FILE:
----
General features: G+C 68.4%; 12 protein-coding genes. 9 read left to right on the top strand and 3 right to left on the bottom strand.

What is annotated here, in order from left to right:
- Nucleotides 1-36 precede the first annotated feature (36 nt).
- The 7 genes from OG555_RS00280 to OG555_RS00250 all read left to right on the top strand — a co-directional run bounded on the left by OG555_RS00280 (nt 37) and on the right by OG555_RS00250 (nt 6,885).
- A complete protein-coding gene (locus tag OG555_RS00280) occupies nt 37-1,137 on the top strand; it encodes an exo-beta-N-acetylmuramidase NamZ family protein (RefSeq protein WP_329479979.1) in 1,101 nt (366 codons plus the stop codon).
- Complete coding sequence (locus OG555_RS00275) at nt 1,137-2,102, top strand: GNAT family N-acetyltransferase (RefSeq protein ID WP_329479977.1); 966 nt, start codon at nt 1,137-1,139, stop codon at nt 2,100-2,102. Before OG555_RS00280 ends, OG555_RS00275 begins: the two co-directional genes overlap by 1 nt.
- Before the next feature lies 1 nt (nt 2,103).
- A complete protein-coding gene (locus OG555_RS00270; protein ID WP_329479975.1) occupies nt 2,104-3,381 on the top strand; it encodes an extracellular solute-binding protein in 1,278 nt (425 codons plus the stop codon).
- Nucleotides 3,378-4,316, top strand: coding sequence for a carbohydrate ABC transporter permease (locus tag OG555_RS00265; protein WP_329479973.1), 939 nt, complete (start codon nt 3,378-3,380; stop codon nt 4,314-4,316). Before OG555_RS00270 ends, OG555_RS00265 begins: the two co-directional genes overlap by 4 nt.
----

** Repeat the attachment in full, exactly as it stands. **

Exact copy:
General features: G+C 68.4%; 12 protein-coding genes. 9 read left to right on the top strand and 3 right to left on the bottom strand.

What is annotated here, in order from left to right:
- Nucleotides 1-36 precede the first annotated feature (36 nt).
- The 7 genes from OG555_RS00280 to OG555_RS00250 all read left to right on the top strand — a co-directional run bounded on the left by OG555_RS00280 (nt 37) and on the right by OG555_RS00250 (nt 6,885).
- A complete protein-coding gene (locus tag OG555_RS00280) occupies nt 37-1,137 on the top strand; it encodes an exo-beta-N-acetylmuramidase NamZ family protein (RefSeq protein WP_329479979.1) in 1,101 nt (366 codons plus the stop codon).
- Complete coding sequence (locus OG555_RS00275) at nt 1,137-2,102, top strand: GNAT family N-acetyltransferase (RefSeq protein ID WP_329479977.1); 966 nt, start codon at nt 1,137-1,139, stop codon at nt 2,100-2,102. Before OG555_RS00280 ends, OG555_RS00275 begins: the two co-directional genes overlap by 1 nt.
- Before the next feature lies 1 nt (nt 2,103).
- A complete protein-coding gene (locus OG555_RS00270; protein ID WP_329479975.1) occupies nt 2,104-3,381 on the top strand; it encodes an extracellular solute-binding protein in 1,278 nt (425 codons plus the stop codon).
- Nucleotides 3,378-4,316, top strand: coding sequence for a carbohydrate ABC transporter permease (locus tag OG555_RS00265; protein WP_329479973.1), 939 nt, complete (start codon nt 3,378-3,380; stop codon nt 4,314-4,316). Before OG555_RS00270 ends, OG555_RS00265 begins: the two co-directional genes overlap by 4 nt.